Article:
What I Want You To Know While I Wait For My Breast Cancer Gene Test Result: UPDATED

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Medical advances are a wonderful but tricky thing. Naturally, the more we know, the more we are able to do as far as taking steps to keep ourselves healthy. Of course this extra knowledge can literally save our lives. However, it can also force us to make huge decisions based on percentages and the probability something will (or will not) happen. We all seem quite sure of what kinds if decisions we would make when faced with certain information but until the last several years, the availability of that information has only been posed as a hypothetical. Now, women have the chance to see whether or not they are likely to develop breast or ovarian cancers thanks to tests created to detect gene mutations that raise a woman’s likelihood of developing breast or ovarian cancer in her lifetime. If you want to learn more this website is very helpful in breaking it down.

For my part, I sent my little tube of blood to a genetic testing lab in Utah over a week ago. We found out this past January that my cousin had stage 1 breast cancer. She turned 30 a few months ago. Her mother (my mother’s sister) was diagnosed with it seven years ago in her early 50’s. My cousins and I have known since my aunt’s diagnosis that we would be facing a similar risk as our grandmother also had it in her early 60’s but needless to say, none of us expected that we would have to think about it at such a young age. To say that we were shocked is the understatement of the century. We were completely bowled over. Devastated. Terrified. We were not prepared to be facing this for at least another decade or more and now here it was, demanding that we take notice.

I am 32 years old. I have had problems in the past resulting in the loss of one ovary. My mother’s test was positive. I know the odds are probably not in my favor that my test will be negative. If the test is positive, I will be doing the same as my mother and undergoing a preventative double mastectomy, breast reconstruction and then a hysterectomy. This will mean I am done having children. It could mean early menopause. It will be major surgery and several weeks of recovery. But after almost seven years of a constant undercurrent of worry due to my previous ovarian issues it will also mean peace of mind and knowing I’ve done everything I could with the information I have so that I can hopefully live a long and healthy life. I can finally answer the question in the back of my mind ever since I lost my ovary- the question of whether or not I still had to worry. Now I know- either it’s not as much of a concern, or it is and I am able to do something about it. So that I can watch my children grow up. To me, the decision is a no-brainer to undergo all of these procedures because the possible alternative is too frightening to contemplate. I feel relief and a sense of closure. Now that I am being faced with it I can honestly say that no statistic about whether or not this gene could make me develop cancer could comfort me enough to stop me from taking these actions. I know for certain that I won’t be able to live happily with the knowledge that I could be a ticking time bomb. To me, there is no other option.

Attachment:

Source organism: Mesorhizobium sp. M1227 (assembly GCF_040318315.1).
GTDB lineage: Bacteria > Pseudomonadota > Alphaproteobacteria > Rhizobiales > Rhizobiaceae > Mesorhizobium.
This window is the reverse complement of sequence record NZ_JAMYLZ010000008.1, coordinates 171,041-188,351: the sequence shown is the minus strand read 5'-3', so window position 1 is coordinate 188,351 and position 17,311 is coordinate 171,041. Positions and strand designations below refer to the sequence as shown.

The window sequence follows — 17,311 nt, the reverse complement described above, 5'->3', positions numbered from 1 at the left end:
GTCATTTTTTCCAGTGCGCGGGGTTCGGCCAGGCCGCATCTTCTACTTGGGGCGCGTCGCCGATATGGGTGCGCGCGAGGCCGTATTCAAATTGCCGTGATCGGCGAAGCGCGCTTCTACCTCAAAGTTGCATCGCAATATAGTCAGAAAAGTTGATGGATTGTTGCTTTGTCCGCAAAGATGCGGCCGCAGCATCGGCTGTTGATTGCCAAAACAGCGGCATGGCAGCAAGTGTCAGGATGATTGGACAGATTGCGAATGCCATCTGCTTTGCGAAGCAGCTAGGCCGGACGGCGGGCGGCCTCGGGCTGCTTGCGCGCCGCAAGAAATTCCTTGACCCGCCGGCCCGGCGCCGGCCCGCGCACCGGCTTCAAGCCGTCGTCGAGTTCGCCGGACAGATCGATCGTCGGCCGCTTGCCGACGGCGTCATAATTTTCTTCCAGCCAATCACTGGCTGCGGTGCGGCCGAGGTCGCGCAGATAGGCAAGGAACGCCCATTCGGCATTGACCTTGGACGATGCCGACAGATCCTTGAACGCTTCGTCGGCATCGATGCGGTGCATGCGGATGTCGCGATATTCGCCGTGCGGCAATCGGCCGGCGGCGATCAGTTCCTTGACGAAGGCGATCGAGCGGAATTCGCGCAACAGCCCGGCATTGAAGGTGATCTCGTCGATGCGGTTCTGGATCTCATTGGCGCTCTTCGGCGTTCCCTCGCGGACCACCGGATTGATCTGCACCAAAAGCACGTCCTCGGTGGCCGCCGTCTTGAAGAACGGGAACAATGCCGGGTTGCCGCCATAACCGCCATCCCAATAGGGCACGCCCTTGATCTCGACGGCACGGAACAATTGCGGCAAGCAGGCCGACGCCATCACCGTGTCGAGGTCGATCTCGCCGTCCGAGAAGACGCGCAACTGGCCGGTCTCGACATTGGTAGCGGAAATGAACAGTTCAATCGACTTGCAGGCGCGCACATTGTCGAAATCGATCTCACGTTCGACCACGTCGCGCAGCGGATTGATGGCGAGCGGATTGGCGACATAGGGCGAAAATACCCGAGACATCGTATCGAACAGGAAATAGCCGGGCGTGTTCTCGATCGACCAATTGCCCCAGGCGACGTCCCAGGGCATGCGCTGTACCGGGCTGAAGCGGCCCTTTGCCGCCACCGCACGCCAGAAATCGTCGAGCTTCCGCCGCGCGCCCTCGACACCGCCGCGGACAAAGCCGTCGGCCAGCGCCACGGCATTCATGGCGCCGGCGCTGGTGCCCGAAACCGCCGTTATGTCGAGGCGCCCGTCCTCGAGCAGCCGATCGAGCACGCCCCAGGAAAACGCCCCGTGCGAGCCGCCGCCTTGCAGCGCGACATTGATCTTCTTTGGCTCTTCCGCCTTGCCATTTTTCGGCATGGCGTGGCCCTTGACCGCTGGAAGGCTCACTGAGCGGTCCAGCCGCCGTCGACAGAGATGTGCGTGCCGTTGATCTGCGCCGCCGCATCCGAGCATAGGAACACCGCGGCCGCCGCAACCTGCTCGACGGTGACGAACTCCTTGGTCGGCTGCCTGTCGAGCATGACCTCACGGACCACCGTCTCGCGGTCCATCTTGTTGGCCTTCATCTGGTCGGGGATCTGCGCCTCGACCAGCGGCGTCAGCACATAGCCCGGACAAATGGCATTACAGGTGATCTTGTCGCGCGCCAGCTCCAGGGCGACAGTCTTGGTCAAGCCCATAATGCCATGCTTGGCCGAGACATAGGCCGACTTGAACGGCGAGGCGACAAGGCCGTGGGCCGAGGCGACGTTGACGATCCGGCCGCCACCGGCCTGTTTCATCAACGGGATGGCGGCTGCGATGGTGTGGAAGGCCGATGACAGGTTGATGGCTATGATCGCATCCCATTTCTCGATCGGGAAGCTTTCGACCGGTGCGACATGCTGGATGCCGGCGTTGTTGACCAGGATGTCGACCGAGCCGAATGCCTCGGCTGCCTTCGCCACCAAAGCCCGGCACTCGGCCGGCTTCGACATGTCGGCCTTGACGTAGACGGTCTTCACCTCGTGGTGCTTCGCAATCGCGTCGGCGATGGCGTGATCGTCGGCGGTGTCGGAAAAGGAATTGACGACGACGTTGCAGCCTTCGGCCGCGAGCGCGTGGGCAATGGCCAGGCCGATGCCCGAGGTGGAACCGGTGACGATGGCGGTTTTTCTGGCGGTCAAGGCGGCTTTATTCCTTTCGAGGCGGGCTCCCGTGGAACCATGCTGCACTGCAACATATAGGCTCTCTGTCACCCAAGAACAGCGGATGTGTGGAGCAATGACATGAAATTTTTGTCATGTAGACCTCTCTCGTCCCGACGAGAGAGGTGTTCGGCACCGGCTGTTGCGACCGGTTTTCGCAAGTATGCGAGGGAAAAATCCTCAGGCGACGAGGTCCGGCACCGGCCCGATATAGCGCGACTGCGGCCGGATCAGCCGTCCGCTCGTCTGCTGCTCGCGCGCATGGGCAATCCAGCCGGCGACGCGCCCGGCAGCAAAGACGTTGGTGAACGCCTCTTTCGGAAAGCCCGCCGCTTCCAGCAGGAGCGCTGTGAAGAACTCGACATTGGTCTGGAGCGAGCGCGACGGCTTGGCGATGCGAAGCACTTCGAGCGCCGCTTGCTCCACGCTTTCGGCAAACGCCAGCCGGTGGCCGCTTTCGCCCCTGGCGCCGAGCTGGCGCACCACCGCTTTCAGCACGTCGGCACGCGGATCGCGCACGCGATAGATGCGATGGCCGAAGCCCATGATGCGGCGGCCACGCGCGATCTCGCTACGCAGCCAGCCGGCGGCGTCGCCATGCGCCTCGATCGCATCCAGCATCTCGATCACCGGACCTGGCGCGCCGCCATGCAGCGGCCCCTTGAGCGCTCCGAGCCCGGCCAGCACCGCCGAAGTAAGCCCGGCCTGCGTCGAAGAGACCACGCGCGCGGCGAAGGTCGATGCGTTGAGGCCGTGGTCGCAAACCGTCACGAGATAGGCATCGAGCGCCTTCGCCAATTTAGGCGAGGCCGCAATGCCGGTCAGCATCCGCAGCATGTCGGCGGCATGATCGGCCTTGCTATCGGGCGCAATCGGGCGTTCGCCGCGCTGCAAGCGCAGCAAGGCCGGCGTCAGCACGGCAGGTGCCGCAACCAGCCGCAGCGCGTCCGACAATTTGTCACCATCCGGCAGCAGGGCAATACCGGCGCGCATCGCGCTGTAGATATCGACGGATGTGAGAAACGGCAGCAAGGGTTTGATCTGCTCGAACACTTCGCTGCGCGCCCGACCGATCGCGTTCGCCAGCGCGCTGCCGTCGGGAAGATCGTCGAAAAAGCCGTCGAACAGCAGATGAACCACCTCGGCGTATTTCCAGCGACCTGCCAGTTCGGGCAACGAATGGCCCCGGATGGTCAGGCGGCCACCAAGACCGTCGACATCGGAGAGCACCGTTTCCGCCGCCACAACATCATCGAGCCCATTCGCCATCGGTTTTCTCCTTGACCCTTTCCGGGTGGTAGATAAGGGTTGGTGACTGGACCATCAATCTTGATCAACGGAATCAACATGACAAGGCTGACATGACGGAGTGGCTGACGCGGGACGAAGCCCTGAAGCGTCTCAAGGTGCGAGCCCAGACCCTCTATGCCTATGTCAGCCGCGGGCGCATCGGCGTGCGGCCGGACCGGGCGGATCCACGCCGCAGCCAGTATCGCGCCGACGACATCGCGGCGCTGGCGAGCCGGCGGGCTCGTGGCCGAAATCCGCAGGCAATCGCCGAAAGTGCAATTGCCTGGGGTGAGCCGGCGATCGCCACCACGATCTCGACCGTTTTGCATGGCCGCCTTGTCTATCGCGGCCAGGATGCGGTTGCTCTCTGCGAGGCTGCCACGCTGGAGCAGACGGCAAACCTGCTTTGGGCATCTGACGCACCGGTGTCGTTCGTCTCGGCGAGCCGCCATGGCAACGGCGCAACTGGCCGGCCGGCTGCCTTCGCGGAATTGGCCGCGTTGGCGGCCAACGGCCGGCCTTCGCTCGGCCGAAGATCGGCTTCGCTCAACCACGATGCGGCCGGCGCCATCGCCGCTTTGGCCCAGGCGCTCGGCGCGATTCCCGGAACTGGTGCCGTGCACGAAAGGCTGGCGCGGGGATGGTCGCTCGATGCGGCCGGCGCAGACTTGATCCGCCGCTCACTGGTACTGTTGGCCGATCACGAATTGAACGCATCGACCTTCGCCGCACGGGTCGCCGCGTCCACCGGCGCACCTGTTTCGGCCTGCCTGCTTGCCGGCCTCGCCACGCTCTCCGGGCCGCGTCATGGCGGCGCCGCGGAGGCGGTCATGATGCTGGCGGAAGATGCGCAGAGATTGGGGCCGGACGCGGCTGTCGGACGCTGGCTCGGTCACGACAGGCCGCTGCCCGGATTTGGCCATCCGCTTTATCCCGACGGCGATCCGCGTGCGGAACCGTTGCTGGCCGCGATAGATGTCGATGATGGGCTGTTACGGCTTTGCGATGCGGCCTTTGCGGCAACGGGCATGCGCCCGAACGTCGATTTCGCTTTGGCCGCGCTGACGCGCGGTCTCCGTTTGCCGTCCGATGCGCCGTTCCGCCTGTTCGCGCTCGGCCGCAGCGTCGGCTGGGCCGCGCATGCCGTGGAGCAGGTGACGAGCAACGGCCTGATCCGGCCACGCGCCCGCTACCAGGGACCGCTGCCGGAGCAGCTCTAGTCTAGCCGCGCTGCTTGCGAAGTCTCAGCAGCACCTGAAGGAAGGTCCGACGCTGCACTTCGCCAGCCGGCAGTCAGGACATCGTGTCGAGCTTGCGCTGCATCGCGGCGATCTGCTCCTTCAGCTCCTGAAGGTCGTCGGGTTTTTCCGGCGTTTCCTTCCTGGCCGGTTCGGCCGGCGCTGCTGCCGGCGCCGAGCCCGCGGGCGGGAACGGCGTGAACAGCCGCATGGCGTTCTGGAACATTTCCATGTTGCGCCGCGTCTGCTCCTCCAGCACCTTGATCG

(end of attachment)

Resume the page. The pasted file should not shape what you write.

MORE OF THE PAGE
I’ve had a lot of wonderful people supporting me when they hear what I am facing and I do appreciate it but I have to say- the ones who tell me that they are sorry this is happening to me are mistaken with their sympathy. From my perspective, it is crazy to suggest that I am unlucky or that anyone should feel sorry for me. I am by no means a pitiable figure. I am being given an incredible chance at thwarting the very thing that could have been how I met my end. How many people can say that? How many people get a chance to stand in front of the speeding locomotive and know that they will probably come out unscathed? I won’t feel sorry for myself. I will be positive and strong knowing that I am taking all steps available to avoid something happening down the road. For many illnesses we do not have any way of knowing who it will strike nor do we have many concrete ways to prevent them. I will feel nothing but incredibly lucky to be given this chance so that hopefully, all will be well and by the time my kids are at risk, medicine will have advanced to the point that it is no longer a concern for them. It is my greatest wish.

For now, I wait. I should have my result any day now. Wish me luck.

UPDATE: Yesterday, I was fortunate to receive the news that my test was negative! I am in happy shock and incredibly grateful. Thank you to all of you who said such supportive and kind things- it means so much!

(Image: OtnaYdur/Shutterstock)